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View Full Version : How good must Alameda Ta’amu be......



SteelCrazy
10-31-2012, 09:28 PM
.......for the Steelers to not cut him? I have a feeling that he is going to be as good as Hampton in his prime or at least the Steelers think so. To hang on to him through all his on and off the field troubles, it just baffles the mind. Anyone have thoughts on this?

fezziwig
10-31-2012, 09:39 PM
LOL ! Yep, once I read the title of this thread I sure did laugh out loud. I don't now how the Steelers really feel about the player the person. Maybe they want to direct his life in the right path and to do that they feel a persons life is worth a team spot. Just guessing because it really surprised me to see the Steelers welcome him back. There might be legal stuff with the NFL, his contract, the CBA and what have you that we probably are not aware of. I'm sure somewhere down the line the Steelers have a method to their madness.
I hope this young man well and that he curbs his rage or whatever you would call it. I am a firm believer our team, front office is the best sooooooo, I'm sure they are doing what is best for the team and the player. I would like to remain positive about all of it.

focosteeler
10-31-2012, 09:42 PM
Why cut him before the legal process has even started? Once that happens there is no doubt they (steelers) will do something about it as will the NFL. But until that happens why throw him to the streets? Keep him on the team, help him work on his problem with teammates surrounding him for support. He doesn't deserve a break, but he is young help him learn from his mistakes.

Also I am interested to see what the NFL will do there have been a couple alcohol related things this year on other teams and separate issues, they let Donte Stallworth, and Ray Lewis play after their 'incidents'

feltdizz
10-31-2012, 09:52 PM
LOL... maybe the Steelers aren't throwing him to the curb because they need him. I'm pretty sure if Heath was performing like Casey Hampton and we didn't have any other options at TE Saunders would still be on the team.

Slapstick
11-01-2012, 06:14 AM
Dan Rooney has said previously that each incident is considered on a case-by-case basis...we don't know all of the circumstances...

SidSmythe
11-01-2012, 08:32 AM
Dan Rooney has said previously that each incident is considered on a case-by-case basis...we don't know all of the circumstances...

Exactly....speculation and the court of public opinion means nothing.

Shawn
11-01-2012, 09:11 AM
I agree this doesn't mean a whole lot at this point. Also, it might not matter what the NFL and the Steelers want to do...I believe we are talking about 15 counts with some felonies mixed into that. Who is to say he won't spend some significant time in prison?

RuthlessBurgher
11-01-2012, 12:07 PM
For some historical perspective, once upon a time Fats Holmes shot up a police helicopter following his rookie season. He remained on the team for 5 more seasons following this incident.

Oviedo
11-01-2012, 12:18 PM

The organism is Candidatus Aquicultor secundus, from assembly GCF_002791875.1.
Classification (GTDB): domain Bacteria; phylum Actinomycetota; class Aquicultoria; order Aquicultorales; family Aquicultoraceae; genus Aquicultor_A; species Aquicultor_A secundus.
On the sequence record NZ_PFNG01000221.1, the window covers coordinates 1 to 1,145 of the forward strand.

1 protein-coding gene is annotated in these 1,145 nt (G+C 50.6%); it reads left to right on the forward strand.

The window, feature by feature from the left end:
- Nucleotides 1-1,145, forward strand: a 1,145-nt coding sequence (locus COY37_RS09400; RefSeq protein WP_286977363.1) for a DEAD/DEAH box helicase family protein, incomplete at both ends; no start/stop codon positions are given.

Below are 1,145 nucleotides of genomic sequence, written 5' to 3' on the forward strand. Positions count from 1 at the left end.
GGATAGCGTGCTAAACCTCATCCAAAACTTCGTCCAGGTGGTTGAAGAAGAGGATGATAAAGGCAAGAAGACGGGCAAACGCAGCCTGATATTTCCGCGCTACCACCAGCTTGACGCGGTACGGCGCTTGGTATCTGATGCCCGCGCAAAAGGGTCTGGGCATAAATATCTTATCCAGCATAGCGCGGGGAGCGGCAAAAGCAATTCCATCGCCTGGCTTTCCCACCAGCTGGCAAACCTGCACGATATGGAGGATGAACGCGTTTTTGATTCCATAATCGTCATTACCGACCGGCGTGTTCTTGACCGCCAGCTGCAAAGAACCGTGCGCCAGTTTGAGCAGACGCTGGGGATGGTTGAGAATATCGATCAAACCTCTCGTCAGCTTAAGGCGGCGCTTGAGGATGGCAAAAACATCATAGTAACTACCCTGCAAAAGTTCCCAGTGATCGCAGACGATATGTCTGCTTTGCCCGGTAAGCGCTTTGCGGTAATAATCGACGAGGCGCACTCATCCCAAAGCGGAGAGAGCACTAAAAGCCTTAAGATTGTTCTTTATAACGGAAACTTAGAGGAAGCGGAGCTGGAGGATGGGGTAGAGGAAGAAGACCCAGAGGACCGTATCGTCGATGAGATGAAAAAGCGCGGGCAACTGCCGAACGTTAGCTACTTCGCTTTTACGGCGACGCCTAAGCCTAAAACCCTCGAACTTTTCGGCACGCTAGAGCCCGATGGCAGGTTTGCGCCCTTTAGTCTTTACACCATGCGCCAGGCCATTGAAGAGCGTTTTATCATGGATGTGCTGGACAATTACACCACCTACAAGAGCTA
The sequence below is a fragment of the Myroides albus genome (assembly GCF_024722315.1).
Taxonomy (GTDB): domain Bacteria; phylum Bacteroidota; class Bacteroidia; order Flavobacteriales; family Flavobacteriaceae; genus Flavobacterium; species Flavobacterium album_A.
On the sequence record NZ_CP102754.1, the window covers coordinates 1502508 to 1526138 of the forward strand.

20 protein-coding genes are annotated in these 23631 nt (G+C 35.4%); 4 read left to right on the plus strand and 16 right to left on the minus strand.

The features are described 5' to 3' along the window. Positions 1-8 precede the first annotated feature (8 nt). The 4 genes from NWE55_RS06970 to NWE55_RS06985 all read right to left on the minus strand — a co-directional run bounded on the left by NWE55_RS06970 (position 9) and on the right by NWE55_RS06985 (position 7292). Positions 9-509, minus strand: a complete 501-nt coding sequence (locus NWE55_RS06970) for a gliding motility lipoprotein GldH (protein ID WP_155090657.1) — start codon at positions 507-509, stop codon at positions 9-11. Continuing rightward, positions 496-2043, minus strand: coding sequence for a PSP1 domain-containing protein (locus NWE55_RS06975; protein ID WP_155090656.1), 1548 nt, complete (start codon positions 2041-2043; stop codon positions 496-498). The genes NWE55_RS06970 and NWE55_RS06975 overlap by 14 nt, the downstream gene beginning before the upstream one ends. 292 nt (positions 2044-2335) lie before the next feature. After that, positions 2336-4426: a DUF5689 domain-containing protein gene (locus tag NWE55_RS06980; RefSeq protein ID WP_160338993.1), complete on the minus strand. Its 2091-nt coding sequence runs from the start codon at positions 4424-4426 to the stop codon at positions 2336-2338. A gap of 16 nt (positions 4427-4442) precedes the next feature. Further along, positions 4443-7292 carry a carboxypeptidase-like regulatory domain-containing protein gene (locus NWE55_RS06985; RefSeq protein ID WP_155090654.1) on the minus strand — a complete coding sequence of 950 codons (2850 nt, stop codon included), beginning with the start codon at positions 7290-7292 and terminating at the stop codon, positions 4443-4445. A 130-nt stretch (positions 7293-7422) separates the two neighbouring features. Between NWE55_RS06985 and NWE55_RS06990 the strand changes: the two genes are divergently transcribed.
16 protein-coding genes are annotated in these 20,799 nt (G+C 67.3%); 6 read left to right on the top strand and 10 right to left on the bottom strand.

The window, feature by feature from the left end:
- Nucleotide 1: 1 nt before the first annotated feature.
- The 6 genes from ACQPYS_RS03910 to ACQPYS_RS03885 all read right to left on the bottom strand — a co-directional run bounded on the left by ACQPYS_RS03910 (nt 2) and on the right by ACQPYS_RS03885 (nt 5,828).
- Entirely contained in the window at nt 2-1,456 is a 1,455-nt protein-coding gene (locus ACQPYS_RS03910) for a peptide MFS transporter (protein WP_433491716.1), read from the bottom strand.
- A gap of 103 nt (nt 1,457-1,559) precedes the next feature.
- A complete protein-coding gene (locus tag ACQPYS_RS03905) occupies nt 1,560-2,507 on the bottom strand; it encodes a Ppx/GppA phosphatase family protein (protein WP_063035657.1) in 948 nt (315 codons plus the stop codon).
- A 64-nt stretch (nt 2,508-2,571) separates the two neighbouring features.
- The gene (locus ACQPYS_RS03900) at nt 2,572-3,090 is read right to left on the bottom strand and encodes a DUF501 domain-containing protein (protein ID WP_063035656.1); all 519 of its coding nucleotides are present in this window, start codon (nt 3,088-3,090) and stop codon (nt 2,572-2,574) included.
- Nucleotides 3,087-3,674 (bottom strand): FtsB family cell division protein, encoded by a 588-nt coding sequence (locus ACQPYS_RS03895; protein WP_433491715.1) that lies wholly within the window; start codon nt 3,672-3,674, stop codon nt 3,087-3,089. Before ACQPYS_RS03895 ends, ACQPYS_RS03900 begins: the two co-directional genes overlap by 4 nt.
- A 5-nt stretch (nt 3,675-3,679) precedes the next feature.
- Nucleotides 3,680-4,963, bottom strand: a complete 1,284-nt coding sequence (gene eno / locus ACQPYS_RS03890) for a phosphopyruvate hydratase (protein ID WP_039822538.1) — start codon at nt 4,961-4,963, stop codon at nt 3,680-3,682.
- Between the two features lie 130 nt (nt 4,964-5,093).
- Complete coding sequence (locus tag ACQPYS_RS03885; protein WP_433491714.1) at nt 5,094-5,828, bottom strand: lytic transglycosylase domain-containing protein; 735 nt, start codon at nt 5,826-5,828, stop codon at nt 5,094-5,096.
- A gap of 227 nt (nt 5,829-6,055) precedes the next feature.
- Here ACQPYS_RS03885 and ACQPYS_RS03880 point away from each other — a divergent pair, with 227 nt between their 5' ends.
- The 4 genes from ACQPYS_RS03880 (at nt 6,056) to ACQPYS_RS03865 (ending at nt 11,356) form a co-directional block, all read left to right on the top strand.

For some historical perspective, once upon a time Fats Holmes shot up a police helicopter following his rookie season. He remained on the team for 5 more seasons following this incident.

And while Ta'amu may have had a bad night and serious lapse in decision making, Fats Holmes was indeed cerifiably crazy!!!!!!

feltdizz
11-01-2012, 01:07 PM
And while Ta'amu may have had a bad night and serious lapse in decision making, Fats Holmes was indeed cerifiably crazy!!!!!!

My Dad brought Holmes to my 2nd Bday party and there is a photo of him holding me in my Grandfathers chair. I looked like a mini football in his hands.

They used to party together. Holmes was a generous guy and loved Aliquippa but since he didn't know anyone from that area he would scoop my Dad up to run the town. My Dad said he never witnessed Holmes acting crazy but he loved his booze and drugs... but you didn't want to get on his bad side. He kept a pistol on him at all times.

fezziwig
11-01-2012, 04:04 PM
I was watching Fats being interviewed one time and I can't remember if it was sports annoucers interviewing him or Johnny Carson or what but, they were asking him about his acting career that he was getting involved with. It was shows like Barnaby Jones and or maybe some B movies. They showed some scenes from one of his films/tv show and naturally Holmes was the bad guy. It showed Holmes as a mobster type tough guy that was getting roughed up by the good guy in a fight. They asked him about the one fight scene and Fats said, " see, that's real acting there with me getting my butt kicked. You know in real life I can kick all those guys butts. "

I 'm not sure many people realize just how good Fats was. I remember Noll said of him one time, " Holmes is the first player that I ever seen play his position mistake free and have the perfect game. " I suppose he meant just one game but it is my opinion, if Noll gives you a compliment, it must be the truth and the highest of praise.

hawaiiansteel
11-02-2012, 01:56 PM
Cook: Steelers wrong to keep Ta'amu

November 2, 2012
By Ron Cook / Pittsburgh Post-Gazette